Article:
New Delhi: Reliance Anil Dhirubhai Ambani Group (R-Adag) plans to set up a 20 million tonnes per annum (mtpa) cement plant near Satna in Madhya Pradesh at an investment of Rs10,000 crore to cater to growing demand for the product in the country, and leveraging its own production of fly ash, a by-product of coal-based power generation and a key ingredient in the manufacture of cement.
The plant being set up by the group, which also has interests in power generation through Reliance Power Ltd, will be the largest in India in terms of capacity.
R-Adag is looking to set up cement units close to its coal-powered projects.
The group is forming a separate company for the cement business, which will be headed by Arvind Pathak, former business head for the southern and western region at ACC Ltd.
HARD LOGIC (Graphic)
“Apart from fly ash for the cement project, we need limestone. We have been working for the past one year to identify limestone mines for the Madhya Pradesh cement project. We have received the prospective licence for one limestone mine having 250mt of reserves. We will also be applying for more such mines in the area,” said a spokesperson for R-Adag.
Mint had reported on 28 September that R-Adag was planning to enter the cement business.
The Madhya Pradesh cement project will be in the vicinity of R-Adag’s 4,000MW power project at Sasan. Its production will be used to cater to the central Indian market.
“The cement plant near Sasan will be functional in sync with the commissioning of the power project,” the spokesperson added.
Fly ash is generated while burning coal. One tonne of cement needs an input of 0.2 tonne of fly ash. Not only is the cost of cement produced from fly ash 5-10% lower when compared with cement produced the traditional way, but it also saves on transportation and disposal of a material considered detrimental to the environment.
Reliance Power plans to set up power projects having a total capacity of 28,200MW in India that may involve an investment of Rs1.10 trillion. Of this, more than one-third, or 9,420MW, will have to use coal procured locally as a fuel.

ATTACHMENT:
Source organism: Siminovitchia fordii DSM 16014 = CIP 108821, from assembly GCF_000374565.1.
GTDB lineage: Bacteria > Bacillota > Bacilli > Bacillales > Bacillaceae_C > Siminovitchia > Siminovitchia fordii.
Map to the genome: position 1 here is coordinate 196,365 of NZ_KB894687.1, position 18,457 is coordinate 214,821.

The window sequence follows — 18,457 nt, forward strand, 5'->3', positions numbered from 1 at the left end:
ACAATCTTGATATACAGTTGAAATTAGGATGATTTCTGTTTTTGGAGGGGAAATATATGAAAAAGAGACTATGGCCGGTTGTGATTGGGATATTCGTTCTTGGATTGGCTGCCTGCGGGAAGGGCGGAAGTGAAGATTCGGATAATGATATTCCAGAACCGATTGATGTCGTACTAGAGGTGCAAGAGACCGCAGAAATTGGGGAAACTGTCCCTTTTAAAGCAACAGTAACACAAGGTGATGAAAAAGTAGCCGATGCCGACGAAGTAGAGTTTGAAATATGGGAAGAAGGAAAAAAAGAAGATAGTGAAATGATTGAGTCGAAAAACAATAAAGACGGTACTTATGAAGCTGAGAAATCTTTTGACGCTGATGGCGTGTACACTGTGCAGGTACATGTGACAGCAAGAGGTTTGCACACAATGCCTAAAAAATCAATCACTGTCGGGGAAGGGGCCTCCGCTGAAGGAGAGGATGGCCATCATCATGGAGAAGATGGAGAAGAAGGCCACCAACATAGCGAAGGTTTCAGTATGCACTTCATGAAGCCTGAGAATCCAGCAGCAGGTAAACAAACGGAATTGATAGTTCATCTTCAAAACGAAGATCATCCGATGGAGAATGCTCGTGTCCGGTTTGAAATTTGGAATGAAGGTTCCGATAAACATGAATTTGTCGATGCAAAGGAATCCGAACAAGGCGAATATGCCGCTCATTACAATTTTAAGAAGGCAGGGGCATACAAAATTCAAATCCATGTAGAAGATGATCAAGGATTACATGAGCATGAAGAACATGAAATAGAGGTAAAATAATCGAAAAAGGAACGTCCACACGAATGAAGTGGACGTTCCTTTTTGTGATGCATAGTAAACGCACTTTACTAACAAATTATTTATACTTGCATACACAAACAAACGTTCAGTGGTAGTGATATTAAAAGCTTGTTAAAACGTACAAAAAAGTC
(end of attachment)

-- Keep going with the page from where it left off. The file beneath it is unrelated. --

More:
Indian coal contains a high level of ash.
Analysts, however, aren’t convinced about the merits of the planned diversification. They say that by the time the Sasan project goes on stream and other such facilities come up, India could be producing more cement than it needs. Thanks to rising demand, cement producers have seen prices rise 30-34% in the past year alone. India is the world’s second largest cement market and has a cement manufacturing capacity of 189mtpa, which is expected to go up to 245mtpa by 2010.
“R-Adag plans to focus on the central region from its Madhya Pradesh project as freight comprises 22% of the total cost of (cement) production. However, the cement project (of R-Adag) is expected to come up only after 2012, when cement supply is expected to outstrip demand. This will result in a reduced return on capital for the company. The company could initially go for volume and will play later for the margins. Most of the cement manufacturers are enjoying huge margins today. With Reliance’s 20mtpa capacity coming, the margins of other manufacturers will come undone due to competitive pressure,” said Rupesh Sankhe, an analyst who tracks the cement sector for ICICI Direct.
Other power firms have also been attracted to cement manufacturing. India’s largest electricity producer, NTPC Ltd, will manufacture cement near six of its power plants through partnerships with private firms, as reported by Mint on 29 April.